CHOOSING A LENDER
Despite an excess of loans and lenders, comparison shopping has been eased by the development of computer-loan origination systems and mortgage-reporting services – firms that survey major lenders in metropolitan areas every week or so and publish information sheets on who is offering what loans on what terms.
Check with several mortgage companies and use one or more reporting services. Rely on your own efforts, lots of telephone calls and possibly some old-fashioned legwork. If there isn’t a reporting service covering your area, begin the search at your own bank or savings and loan.
Sources of Mortgage Money:
Independent Mortgage Companies generate just over half of all home mortgages, including most VA-guaranteed and FHA-insured loans.
Savings Institutions: Savings and loan associations and savings banks originate close to a quarter of home mortgages. Most are conventional loans – those not guaranteed by the VA or FmHA, or insured by the FHA.
Commercial Banks are active in residential lending. Banks also are a major supplier of loans for mobile-home buyers.
Mortgage Brokers act as intermediaries. A broker keeps tabs on the mortgage market through ties to local, regional and national lenders, and can refer a prospective borrower to a mortgage banker, savings institution or a commercial bank. Brokers don’t lend money and can’t approve loans.
Credit Unions make close to one-third of all first-mortgage loans, but you must be a member.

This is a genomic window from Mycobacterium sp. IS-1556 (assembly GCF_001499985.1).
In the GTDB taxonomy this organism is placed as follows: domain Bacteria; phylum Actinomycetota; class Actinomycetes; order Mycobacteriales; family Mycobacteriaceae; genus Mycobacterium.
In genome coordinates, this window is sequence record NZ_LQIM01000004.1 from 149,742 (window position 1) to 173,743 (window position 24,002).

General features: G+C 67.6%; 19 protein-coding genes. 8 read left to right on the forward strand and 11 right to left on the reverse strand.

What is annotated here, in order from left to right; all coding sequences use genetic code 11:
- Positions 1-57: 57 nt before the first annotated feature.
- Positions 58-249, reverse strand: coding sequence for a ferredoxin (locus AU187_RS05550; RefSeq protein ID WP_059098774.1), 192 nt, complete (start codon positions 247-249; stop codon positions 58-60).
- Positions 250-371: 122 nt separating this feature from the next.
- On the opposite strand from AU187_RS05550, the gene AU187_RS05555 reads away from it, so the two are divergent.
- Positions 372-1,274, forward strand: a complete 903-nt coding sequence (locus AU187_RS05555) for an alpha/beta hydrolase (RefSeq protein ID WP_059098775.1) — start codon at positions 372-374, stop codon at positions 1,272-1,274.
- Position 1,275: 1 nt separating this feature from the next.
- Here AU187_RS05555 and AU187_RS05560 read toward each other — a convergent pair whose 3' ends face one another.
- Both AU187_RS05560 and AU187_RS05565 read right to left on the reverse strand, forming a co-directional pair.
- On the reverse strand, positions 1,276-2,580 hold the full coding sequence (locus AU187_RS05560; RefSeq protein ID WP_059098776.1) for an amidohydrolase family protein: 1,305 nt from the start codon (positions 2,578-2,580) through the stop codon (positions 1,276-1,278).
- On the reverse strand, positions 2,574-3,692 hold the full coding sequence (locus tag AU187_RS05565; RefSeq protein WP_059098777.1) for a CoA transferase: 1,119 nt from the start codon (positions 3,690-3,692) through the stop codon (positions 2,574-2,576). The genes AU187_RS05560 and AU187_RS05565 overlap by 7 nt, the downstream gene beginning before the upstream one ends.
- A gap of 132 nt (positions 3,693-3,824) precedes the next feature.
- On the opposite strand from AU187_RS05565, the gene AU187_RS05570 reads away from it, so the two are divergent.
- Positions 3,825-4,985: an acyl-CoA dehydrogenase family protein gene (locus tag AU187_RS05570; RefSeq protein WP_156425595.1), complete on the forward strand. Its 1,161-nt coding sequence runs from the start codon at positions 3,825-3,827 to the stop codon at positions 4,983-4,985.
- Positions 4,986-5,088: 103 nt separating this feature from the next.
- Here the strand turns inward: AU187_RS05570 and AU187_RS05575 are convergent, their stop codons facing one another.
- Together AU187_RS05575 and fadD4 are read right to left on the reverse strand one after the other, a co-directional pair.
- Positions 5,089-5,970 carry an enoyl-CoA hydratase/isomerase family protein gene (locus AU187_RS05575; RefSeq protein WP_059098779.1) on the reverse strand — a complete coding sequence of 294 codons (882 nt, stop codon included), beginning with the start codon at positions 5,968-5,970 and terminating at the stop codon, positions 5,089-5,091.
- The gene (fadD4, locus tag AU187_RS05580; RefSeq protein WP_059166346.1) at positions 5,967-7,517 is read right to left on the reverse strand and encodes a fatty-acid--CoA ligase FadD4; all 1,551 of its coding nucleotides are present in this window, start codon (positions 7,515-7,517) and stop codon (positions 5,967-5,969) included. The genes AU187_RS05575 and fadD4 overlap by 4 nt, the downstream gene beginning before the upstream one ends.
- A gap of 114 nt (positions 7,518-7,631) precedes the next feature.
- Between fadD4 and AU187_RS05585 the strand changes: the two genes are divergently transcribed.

Public Agencies: State and local finance agencies make below-market-rate financing available to eligible low- and moderate-income first-time buyers through the sale of tax-exempt bonds.
Employers and Unions: Don’t overlook your employer as a source of assistance. An employer may subsidize the interest or even act as a lender. Unions are another possibility. The AFL-CIO offers what it calls “Union Privilege.” Unions that sign on can make first-time home loans available to eligible members for as little as three percent down.
Once a contract becomes binding, you probably will have to arrange for financing. Depending on the terms of the contract, the purchase of the home may be contingent on your being able to get financing at certain terms by a certain date.
The Real Estate Professional might provide you a list of lenders. Most home buyers get loans through savings institutions and mortgage bankers and, to a lessor extent, from commercial banks, credit unions, or other private sources. In some cases, the seller may be willing to offer financing. Sellers often can offer a loan to a buyer at a competitive interest rate and attractive terms. Check on specifics.
Types of loans
In general, three broad categories of loans are available:
- Private versus government loans – Most mortgage loans are made by savings institutions, banks and mortgage companies. On government (FHA and VA) loans, the government does not actually loan the money but rather guarantees (or insures) to repay the lender if you default for some reason. Generally, a lender will require you to buy mortgage insurance, particularly if you make a low down payment. This insurance may be paid at closing or added to the loan amount. VA loans require no mortgage insurance, but only qualified veterans may apply for them. Mortgage insurance protects the lender, to a degree, in the event of default.
Government loans have important advantages – they generally require a lower down payment than conventional loans and often have a lower interest rate or points. One the down side, government loans limit the amount you can borrow, often take longer to process, and sometimes have higher closing costs.
- Fixed rate versus adjustable rate – On a fixed rate mortgage, the interest rate stays the same over the life of the loan, usually 15 or 30 years. That means your payment will not change except for adjustments for taxes and insurance.